You need to communicate in order to get what you want, whether it’s a raise, a promotion, or inclusion on a team or project. Psychology offers proven communication and persuasion techniques that can increase your chances of achieving your career goals. Here’s how.
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The Rule of Reciprocity simply states that we feel obligated to repay our debts. If you do me a favor, I will feel obligated to do you a favor when you ask.
Many articles on reciprocity are written for salespeople and discuss how to use this rule to their advantage. Most of the other articles are geared toward a consumer audience, and warn people to resist the temptation to feel obligated to help a salesperson.
However, you can use this human dynamic to your advantage at work even if you are not in sales. If somebody needs coverage one day, step up to the plate and help him out. In return, you may find yourself considered “one of us.” You may also be able to get help someday when you need it.
You can benefit from the Rule of Reciprocity in your relationship with your boss. If you are willing and able to take on projects and help out your boss, you may be the one considered for raise or promotion.
People prefer not to break their commitments. In communication, remind others at appropriate times what they said or promised. If your boss said she would renew your salary negotiations in three months, go ahead and politely remind her after two months and three weeks have passed. Do so in a non-demanding way — for example, by saying, “I remember you said we would discuss my salary around November. It is almost time. Are you able to make an appointment with me?” Some people might make the mistake of not saying anything, and if your boss is busy she might not get to it on her own, or she might forget.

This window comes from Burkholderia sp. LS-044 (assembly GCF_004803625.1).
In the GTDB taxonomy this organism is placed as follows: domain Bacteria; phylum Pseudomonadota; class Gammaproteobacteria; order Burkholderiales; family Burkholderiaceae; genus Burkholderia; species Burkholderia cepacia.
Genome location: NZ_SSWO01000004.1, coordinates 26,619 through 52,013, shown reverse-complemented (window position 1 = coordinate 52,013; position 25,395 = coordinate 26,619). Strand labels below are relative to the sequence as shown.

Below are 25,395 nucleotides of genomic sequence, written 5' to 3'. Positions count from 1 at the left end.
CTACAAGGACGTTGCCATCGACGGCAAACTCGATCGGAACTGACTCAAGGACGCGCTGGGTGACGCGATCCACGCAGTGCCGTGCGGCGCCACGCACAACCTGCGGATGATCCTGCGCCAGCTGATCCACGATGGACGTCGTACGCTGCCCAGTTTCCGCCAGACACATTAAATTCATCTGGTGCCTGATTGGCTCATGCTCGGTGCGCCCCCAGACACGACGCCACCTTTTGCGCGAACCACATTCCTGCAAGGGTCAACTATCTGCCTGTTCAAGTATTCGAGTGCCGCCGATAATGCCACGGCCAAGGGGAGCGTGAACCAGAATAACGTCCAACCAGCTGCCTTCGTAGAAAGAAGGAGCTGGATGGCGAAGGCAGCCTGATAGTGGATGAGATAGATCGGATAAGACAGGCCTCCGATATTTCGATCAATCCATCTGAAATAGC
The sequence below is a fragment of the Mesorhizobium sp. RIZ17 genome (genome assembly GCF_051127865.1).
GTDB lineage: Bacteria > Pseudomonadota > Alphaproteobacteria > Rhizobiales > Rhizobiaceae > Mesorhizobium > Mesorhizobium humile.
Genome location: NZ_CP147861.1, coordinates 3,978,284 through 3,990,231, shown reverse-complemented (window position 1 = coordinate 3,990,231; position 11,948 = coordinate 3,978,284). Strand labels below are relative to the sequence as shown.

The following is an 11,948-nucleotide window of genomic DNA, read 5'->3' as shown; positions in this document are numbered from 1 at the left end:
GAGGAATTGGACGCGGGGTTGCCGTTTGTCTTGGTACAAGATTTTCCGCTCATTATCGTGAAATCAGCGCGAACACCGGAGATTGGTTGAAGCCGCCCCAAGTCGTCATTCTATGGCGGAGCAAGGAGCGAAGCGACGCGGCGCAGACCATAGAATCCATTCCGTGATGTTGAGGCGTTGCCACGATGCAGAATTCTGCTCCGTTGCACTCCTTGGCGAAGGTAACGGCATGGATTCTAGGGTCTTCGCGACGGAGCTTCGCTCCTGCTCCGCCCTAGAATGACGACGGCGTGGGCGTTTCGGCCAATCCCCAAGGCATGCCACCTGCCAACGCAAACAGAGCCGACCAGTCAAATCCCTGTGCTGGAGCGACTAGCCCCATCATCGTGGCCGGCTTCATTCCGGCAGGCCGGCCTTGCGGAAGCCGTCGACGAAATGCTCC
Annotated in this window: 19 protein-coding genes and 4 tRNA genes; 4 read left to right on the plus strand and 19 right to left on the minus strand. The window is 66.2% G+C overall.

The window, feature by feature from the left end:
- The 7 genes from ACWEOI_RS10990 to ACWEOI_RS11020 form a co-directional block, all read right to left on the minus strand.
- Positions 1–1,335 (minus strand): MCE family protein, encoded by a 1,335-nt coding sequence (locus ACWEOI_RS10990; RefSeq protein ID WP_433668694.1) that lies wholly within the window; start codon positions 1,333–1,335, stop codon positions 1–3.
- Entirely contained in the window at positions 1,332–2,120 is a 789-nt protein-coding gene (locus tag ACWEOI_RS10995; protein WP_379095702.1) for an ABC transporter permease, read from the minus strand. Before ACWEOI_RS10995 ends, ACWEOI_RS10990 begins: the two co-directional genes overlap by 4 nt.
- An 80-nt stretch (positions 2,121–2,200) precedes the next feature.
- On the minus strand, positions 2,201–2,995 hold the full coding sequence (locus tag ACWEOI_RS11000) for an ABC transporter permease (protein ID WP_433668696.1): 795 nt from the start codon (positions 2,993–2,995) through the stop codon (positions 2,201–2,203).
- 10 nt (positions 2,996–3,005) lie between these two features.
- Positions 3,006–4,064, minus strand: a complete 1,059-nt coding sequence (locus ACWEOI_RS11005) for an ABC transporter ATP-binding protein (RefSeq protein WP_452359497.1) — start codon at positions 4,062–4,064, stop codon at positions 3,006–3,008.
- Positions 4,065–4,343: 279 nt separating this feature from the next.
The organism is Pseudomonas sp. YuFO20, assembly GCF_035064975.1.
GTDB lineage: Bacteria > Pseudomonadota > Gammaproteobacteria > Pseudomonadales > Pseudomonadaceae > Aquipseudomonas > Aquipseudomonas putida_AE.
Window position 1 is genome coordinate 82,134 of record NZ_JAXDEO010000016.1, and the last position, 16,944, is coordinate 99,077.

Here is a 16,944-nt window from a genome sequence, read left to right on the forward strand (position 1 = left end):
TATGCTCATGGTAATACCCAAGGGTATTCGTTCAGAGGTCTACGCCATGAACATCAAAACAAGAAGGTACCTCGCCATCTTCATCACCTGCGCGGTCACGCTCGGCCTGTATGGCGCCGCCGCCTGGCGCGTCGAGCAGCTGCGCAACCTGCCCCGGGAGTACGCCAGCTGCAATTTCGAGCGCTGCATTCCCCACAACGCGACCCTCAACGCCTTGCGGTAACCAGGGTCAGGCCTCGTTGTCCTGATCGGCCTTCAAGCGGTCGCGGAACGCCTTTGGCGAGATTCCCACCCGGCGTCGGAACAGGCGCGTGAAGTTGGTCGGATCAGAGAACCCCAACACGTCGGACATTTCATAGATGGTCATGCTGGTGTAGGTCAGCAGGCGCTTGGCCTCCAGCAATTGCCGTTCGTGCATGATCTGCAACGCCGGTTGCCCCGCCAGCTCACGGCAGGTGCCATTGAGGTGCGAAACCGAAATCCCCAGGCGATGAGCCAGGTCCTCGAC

3. Verbatim Effect
The “gist” of what we hear is more easily remembered than the actual wording. This is extremely important in workplace communication. The more you talk, the less people remember about what you actually said. People are more likely to remember key points.
Remember this when you are meeting with people or giving presentations. Keep what you say direct and to the point. Whether you want a promotion, a vacation, or to be included on a specific team project, present your reasons as sound bites that pack information into shorter sentences. The better your boss remembers what you want, the more likely you are to get it.
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